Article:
Over the next few months there was a gradual deterioration of Sean’s condition. He was falling frequently. His sense of smell was gone. There were slight tremors in his hands. When he was falling asleep, his arms and legs would jerk and twitch, sometimes continuing throughout the night.
Sean’s vision continued to worsen. He had almost no night vision and was extremely sensitive to bright lights. He had nystagmus, an involuntary rhythmic shaking or wobbling of the eyes. He had double vision starting at 60 degrees peripherally.
We travelled to Yankton, SD to the American Pain Relief Institute where Sean received radio frequency treatment for his chronic neck and headache. While he had some relief intitially, the effects were short-lived.
Sean was losing sensation in his hands and feet. While working on the house, he cut his thumb to the bone with a table saw. He did not feel the cut, but stopped when he saw blood. The ER doctor was able to put in eight stitches without any anesthetic.
An electomyography (EMG) test was done to measure how the nerves in his arms and legs were working. The test determined that the nerves were working properly. The lack of sensation was caused by either the message not travelling to the brain from the nerves, or the brain misinterpreting the message.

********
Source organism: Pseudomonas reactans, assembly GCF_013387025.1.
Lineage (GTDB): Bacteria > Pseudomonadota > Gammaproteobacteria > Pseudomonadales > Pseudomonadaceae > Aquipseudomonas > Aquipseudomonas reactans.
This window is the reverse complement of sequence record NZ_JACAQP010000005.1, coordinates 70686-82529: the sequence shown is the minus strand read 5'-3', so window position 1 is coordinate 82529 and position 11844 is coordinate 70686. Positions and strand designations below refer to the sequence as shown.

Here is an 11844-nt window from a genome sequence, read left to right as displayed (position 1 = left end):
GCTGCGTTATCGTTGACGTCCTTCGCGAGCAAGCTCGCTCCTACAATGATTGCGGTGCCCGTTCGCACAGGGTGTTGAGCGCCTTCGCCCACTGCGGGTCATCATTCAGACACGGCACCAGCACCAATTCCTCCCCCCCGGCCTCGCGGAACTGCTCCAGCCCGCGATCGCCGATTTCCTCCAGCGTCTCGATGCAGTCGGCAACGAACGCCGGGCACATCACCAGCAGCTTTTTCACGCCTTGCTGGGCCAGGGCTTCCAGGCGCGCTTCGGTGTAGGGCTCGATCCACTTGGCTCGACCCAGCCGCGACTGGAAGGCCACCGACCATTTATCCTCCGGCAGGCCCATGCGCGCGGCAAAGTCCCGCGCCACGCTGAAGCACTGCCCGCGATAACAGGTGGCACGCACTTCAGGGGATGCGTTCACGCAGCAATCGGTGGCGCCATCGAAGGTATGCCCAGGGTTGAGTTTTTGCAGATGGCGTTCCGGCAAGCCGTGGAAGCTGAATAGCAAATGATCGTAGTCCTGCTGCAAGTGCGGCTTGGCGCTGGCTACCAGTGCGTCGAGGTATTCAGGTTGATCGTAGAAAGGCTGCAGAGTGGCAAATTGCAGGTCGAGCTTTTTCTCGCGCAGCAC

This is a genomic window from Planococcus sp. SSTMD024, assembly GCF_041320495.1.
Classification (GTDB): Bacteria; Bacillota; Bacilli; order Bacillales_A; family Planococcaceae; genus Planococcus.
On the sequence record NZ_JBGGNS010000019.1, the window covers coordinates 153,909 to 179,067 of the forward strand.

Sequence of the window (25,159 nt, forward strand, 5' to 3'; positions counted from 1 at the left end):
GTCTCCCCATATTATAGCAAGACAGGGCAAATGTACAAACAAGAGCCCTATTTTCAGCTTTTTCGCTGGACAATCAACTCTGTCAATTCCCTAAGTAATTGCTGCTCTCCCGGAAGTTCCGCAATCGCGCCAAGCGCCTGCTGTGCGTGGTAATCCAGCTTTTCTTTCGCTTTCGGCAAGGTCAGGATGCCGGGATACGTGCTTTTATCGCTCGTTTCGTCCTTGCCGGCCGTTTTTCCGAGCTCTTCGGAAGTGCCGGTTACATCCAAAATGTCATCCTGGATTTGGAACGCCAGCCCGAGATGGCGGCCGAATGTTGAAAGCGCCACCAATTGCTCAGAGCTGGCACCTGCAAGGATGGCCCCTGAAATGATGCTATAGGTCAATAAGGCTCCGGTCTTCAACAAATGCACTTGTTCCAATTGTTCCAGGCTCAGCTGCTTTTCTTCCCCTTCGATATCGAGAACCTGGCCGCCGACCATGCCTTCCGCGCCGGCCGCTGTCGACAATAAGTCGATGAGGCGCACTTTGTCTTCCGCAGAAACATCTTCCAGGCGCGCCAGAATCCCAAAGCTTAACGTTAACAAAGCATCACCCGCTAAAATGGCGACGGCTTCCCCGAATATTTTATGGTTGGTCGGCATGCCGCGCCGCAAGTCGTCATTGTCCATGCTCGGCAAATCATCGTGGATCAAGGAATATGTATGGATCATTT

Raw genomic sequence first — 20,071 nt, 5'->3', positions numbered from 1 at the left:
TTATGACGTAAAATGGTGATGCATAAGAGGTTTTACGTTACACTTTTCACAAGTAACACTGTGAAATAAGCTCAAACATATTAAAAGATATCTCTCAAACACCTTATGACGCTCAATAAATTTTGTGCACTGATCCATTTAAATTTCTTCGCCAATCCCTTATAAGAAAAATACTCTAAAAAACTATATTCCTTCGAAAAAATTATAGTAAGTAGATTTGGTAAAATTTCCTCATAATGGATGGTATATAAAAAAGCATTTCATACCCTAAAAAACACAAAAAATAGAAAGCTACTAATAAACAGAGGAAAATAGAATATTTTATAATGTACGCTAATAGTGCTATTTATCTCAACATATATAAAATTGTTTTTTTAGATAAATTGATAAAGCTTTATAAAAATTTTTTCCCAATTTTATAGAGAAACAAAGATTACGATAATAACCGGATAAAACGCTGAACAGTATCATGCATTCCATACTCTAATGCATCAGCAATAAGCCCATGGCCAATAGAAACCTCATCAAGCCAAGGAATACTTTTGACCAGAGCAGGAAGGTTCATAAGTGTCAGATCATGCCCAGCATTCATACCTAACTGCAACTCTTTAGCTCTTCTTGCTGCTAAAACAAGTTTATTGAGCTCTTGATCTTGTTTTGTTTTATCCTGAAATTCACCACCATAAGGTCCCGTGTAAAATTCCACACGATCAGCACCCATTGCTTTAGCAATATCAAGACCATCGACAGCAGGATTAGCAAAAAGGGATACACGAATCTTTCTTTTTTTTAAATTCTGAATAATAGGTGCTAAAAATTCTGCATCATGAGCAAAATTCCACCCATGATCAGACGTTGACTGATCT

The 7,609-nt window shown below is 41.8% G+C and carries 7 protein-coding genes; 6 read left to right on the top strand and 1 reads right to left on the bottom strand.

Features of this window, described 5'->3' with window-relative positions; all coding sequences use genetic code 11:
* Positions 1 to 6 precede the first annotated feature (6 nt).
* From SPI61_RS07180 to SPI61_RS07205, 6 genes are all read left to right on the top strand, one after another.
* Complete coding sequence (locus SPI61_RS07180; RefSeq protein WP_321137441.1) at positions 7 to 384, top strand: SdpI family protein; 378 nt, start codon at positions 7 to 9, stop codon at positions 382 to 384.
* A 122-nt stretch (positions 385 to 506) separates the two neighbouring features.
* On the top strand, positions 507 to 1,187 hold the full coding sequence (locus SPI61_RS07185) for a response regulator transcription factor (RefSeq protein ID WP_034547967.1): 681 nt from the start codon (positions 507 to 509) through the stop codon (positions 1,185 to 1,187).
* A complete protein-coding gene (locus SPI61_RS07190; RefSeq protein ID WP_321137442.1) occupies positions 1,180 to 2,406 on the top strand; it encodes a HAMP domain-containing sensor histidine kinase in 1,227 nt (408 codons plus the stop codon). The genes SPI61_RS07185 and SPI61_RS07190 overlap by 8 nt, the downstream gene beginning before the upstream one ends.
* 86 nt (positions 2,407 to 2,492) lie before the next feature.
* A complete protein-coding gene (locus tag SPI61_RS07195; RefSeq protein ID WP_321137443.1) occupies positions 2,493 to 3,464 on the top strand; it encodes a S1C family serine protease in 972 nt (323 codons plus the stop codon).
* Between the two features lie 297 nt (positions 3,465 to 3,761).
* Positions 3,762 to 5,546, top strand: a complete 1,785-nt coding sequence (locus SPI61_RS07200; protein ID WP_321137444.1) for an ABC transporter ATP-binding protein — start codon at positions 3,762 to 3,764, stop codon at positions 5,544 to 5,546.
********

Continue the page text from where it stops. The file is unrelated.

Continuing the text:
Despite the diagnoses and the extensive research I had done, I was still confused by it all. These changes in my husband were frustrating for all of us. He would ask, “Why did this happen?” “Why can’t I do things like I used to?” I felt lost with all the changes. I didn’t know how to help him. I didn’t know how to explain it all to our children. I didn’t know how to deal with the changes myself. Although we had been dealing with changes in one form or another for over two years, this was new and frightening territory.